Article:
shutterstock_103681238The Financial Industry Regulatory Authority (FINRA) brought and enforcement action (FINRA No. 2015045289901) against broker Jeffrey Snyder (Snyder) resulting a permanent bar from the securities industry. In addition, according to the BrokerCheck records kept by FINRA, Snyder has been the subject of at least 6 customer complaints, and 1 regulatory event. The customer complaints against Snyder allege a number of securities law violations including that the broker made unsuitable investments, engaged in churning (excessive trading), misrepresentations, negligence, fraud, and unauthorized trading other claims.

FINRA’s findings stated that although Snyder appeared for an on-the-record interview, he refused to respond to certain questions concerning allegations that he paid a customer compensation for investment losses without the knowledge or authorization of his member firm. Snyder’s refusal resulted in an automatic bar.

An examination of Snyder’s employment history reveals that Snyder moves from troubled firm to troubled firm. The pattern of brokers moving in this way is sometimes called “cockroaching” within the industry. See More Than 5,000 Stockbrokers From Expelled Firms Still Selling Securities, The Wall Street Journal, (Oct. 4, 2013). In Snyder’s 12 year career he has worked at 6 different firms. Snyder entered the securities industry in 2003. From February 2006, through June 2008, Snyder was associated with New Castle Financial Services LLC. Thereafter from June 2008 until August 2008, Snyder was a registered representative of The Concord Equity Group, LLC. From August 2008, until April 2012, Snyder was registered with Spartan Capital Securities, LLC. From April 2012 until April 2015, Snyder was associated with Rockwell Global Capital LLC. Finally, in March 2015, Snyder was registered with Network 1 Financial Securities Inc. until September 2015 out of the firm’s Danbury, Connecticut office location.

shutterstock_128655458According to the BrokerCheck records kept by Financial Industry Regulatory Authority (FINRA) broker Patrick Teutonico (Teutonico) has been the subject of at least nine customer complaints and one regulatory action over the course of his career. Customers have filed complaints against Persaud alleging a litany of securities law violations including that the broker made unsuitable investments, unauthorized trades, breach of fiduciary duty, churning, negligent supervision, excessive mark ups, and fraud among other claims. In addition to customer complaints, Teutonico was also subject to a regulatory action by FINRA where the regulator found that Teutonico effected unauthorized trades and was fined and suspended.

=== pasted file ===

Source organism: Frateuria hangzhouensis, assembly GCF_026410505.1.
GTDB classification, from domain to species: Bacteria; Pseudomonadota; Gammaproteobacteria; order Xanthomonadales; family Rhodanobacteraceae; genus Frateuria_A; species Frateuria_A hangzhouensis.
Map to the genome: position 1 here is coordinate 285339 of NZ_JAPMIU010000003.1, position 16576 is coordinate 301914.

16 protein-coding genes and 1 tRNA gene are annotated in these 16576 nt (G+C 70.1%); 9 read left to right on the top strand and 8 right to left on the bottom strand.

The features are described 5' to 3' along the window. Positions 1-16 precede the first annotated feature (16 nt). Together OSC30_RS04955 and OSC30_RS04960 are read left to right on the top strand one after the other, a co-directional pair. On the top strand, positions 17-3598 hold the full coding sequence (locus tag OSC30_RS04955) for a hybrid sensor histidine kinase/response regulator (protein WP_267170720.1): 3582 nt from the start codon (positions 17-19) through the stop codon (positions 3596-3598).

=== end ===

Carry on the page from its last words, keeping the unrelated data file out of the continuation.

An examination of Teutonico’s employment history reveals that Teutonico moves from troubled firm to troubled firm. The pattern of brokers moving in this way is sometimes called “cockroaching” within the industry. See More Than 5,000 Stockbrokers From Expelled Firms Still Selling Securities, The Wall Street Journal, (Oct. 4, 2013). In Teutonico’s 17 year career he has worked at 10 different firms. Since 2008 Teutonico has been registered with First Midwest Securities, Inc., A&F Financial Securities, Inc. QA3 Financial Corp., Obsidian Financial Group, LLC. Since December 2012, Teutonico has been associated with Network 1 Financial Securities Inc. located in Lynbrook, New York.

Advisors are not allowed to engage in unauthorized trading. Such trading occurs when a broker sells securities without the prior authority from the investor. The broker must first discuss all trades with the investor before executing them under NYSE Rule 408(a) and FINRA Rules 2510(b).   These rules explicitly prohibit brokers from making discretionary trades in a customers’ non-discretionary accounts. The SEC has also found that unauthorized trading to be fraudulent nature.